Chinese Regime Lists 500 Actors in Tax Evasion Crackdown

December 6, 2018 Updated: December 6, 2018

Over 500 Chinese actors and other film industry professionals are in the crosshairs of their communist authorities as the State Administration of Taxation pursues an ambitious campaign against tax evasion.

As a result of economic downturn, Chinese authorities at the central and regional levels face chronic shortage of funds. The recent crackdown on tax evasion among wealthy individuals such as Fan Bingbing and other actors, as well as recent tax reforms that increase government revenue, have been widely perceived as emergency measures by the Chinese Communist Party to boost its coffers.

According to the “Content of Hengdian Studio Meeting,” a document circulated among Chinese film and television professionals, the Taxation Administration has arranged four phases to collect overdue taxes and fines from actors.

The first phase, to be completed by the end of this year, requires all actors to calculate their taxes paid and proactively pay the overdue amounts. The second phase is the questioning process to be completed by Dec. 15, and the third phase involves visits by tax officials to the actors to collect any unpaid taxes. This phase is planned to be completed by March 2019.

Finally, the Taxation Administration will audit prominent actors as well as perform spot-checks on others. This work is to be finished by June 2019.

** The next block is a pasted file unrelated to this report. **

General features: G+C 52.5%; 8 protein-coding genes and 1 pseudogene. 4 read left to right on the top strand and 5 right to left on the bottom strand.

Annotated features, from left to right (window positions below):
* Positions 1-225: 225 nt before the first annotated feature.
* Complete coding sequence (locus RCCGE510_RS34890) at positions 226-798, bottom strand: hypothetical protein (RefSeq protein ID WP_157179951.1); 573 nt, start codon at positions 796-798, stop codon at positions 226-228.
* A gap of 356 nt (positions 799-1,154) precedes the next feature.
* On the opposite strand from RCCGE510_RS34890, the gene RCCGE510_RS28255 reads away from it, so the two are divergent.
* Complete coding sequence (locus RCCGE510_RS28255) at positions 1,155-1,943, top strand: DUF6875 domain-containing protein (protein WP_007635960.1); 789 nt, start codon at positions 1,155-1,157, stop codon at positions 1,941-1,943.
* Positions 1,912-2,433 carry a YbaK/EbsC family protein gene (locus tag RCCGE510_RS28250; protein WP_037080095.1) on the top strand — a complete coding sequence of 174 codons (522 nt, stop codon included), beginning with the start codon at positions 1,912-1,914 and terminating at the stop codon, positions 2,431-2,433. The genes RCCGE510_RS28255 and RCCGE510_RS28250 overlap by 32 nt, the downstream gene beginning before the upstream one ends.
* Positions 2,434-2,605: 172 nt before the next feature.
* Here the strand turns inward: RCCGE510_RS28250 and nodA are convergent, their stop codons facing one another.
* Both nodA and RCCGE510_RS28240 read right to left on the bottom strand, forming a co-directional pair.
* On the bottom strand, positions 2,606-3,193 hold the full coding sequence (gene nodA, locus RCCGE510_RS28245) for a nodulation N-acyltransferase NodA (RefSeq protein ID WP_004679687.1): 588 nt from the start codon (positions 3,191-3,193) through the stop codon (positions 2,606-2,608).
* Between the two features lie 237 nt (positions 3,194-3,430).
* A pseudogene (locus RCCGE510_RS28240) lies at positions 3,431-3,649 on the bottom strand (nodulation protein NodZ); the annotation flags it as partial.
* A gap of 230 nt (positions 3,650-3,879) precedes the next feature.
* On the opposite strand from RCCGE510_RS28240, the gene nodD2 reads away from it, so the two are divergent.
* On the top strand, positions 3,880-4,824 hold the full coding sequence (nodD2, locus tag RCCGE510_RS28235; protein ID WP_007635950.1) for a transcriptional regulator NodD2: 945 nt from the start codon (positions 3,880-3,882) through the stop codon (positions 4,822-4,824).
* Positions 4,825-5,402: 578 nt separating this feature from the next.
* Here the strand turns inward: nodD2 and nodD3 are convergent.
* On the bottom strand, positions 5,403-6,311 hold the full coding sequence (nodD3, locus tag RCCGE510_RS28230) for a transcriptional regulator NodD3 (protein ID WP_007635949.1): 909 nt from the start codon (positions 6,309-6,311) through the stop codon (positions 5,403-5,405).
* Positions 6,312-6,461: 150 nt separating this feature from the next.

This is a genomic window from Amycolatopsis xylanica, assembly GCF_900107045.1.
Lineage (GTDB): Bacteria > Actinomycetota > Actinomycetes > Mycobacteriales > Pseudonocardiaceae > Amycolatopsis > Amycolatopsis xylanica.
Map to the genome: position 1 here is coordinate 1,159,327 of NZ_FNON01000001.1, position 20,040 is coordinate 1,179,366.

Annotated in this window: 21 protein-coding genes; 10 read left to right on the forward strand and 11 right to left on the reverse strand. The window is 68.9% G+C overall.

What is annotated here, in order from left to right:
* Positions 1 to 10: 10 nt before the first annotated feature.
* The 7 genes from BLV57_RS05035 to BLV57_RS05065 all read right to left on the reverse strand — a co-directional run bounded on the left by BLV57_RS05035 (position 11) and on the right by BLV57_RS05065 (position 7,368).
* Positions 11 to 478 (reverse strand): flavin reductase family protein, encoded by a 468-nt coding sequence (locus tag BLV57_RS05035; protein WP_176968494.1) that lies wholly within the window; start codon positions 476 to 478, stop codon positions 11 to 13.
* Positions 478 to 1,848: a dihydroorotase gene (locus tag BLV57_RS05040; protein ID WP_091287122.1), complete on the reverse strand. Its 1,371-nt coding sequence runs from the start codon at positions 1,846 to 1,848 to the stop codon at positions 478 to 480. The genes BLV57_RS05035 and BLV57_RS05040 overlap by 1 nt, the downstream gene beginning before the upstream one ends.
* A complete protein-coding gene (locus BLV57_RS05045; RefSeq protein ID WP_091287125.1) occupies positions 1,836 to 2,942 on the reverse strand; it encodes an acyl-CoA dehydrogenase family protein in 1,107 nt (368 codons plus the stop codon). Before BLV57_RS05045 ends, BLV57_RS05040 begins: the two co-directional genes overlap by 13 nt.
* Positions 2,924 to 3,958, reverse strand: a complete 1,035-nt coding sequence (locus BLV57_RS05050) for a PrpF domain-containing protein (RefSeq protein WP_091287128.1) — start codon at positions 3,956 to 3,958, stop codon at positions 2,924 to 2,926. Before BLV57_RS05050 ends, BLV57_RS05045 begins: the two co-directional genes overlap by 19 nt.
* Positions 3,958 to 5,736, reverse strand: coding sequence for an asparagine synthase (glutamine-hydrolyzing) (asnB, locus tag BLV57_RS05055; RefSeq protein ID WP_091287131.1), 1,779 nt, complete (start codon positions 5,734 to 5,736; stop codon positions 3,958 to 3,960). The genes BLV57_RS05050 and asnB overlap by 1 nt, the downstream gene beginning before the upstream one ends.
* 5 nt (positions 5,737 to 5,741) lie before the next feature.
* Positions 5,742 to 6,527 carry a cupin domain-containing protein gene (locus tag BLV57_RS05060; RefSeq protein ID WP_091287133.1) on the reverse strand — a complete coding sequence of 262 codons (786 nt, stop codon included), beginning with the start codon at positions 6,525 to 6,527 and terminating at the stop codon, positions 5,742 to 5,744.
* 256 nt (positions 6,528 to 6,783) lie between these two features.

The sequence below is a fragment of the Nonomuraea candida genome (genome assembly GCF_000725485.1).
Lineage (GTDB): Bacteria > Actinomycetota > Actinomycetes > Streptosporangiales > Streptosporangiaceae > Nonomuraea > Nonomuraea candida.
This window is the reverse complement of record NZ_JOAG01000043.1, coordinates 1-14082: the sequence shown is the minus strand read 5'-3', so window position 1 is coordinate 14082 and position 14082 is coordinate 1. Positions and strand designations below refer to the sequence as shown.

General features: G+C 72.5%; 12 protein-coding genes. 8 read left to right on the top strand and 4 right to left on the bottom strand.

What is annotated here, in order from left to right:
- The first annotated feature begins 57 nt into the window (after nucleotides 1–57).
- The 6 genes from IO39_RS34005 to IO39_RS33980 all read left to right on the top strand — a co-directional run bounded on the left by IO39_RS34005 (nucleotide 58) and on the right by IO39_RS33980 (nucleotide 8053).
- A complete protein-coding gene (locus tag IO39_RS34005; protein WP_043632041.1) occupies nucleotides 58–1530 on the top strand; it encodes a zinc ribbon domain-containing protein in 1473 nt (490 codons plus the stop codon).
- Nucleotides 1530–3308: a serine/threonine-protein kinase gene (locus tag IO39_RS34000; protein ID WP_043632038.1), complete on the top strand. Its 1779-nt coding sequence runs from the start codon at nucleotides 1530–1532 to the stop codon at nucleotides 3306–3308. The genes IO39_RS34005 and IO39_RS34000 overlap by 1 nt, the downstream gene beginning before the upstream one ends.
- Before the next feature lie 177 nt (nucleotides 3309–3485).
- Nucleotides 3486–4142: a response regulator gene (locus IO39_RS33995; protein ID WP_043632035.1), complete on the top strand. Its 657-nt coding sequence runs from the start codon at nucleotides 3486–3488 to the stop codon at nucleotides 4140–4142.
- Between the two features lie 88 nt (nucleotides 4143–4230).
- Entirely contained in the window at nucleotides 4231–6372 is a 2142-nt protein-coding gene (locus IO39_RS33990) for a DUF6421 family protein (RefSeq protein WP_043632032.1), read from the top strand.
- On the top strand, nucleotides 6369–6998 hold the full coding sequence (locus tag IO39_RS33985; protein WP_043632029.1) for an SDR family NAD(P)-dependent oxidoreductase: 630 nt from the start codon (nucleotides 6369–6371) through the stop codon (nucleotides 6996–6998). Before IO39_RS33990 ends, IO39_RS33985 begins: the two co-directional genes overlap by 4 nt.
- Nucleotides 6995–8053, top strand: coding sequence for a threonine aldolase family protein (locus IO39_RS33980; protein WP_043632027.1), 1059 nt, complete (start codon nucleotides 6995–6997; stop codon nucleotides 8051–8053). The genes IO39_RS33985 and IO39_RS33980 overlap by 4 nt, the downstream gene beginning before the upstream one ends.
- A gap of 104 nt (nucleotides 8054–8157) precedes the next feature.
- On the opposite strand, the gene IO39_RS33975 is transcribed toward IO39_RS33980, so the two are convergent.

DWnews, a pro-Beijing, Chinese-language media based in the United States, reported on Dec. 4 that there are 551 Chinese actors who were questioned or will be questioned by Chinese authorities.

According to the report, almost all these actors pay taxes via their studios. The Taxation Administration divided the actors into four groups for individual questioning.

First among those on the list is 37-year-old Fan Bingbing, probably the most famous Chinese celebrity since 2013. She disappeared this June following accusations that she had engaged in illegal tax-evading contracts. When she appeared in September, she issued an apology to the Communist Party and in October agreed to pay her 884 million-yuan fine (about $130 million).

After Fan, 17 other superstars were questioned or investigated. Among them was film director and actor Wu Jing.

Wu Jing directed and performed in the propaganda film “Wolf Warrior” and its sequel, which were lauded by the Liberation Daily, a paper run by the Chinese military. “Wolf Warrior II” is the first Chinese film to gross more than $600 million at the Chinese box office and has a total domestic gross of $874 million.

Wu was reportedly questioned, and is required to pay more than 200 million yuan ($29.17 million) in overdue taxes.

Sun Li (Susan Sun), China’s “Queen of Television,” and her husband Deng Chao, also a famous actor, were reported to be among the 17 questioned actors and have paid 250 million yuan ($36.46 million) in overdue taxes.

In the second group are 150 actors, of whom 52 are top-tier stars. The third and fourth groups each contain 200 actors.

In the meantime, the authorities have issued updated standards for overdue tax calculations. In the past, studios were required to pay about 3.5 percent of their total income as tax. In the future, this rate will increase to 40 percent.

To pay overdue taxes, each studio needs to calculate their cumulative income over the past three years. Their taxable income is 70 percent of their total income, and a 40 percent tax rate will be applied.

 

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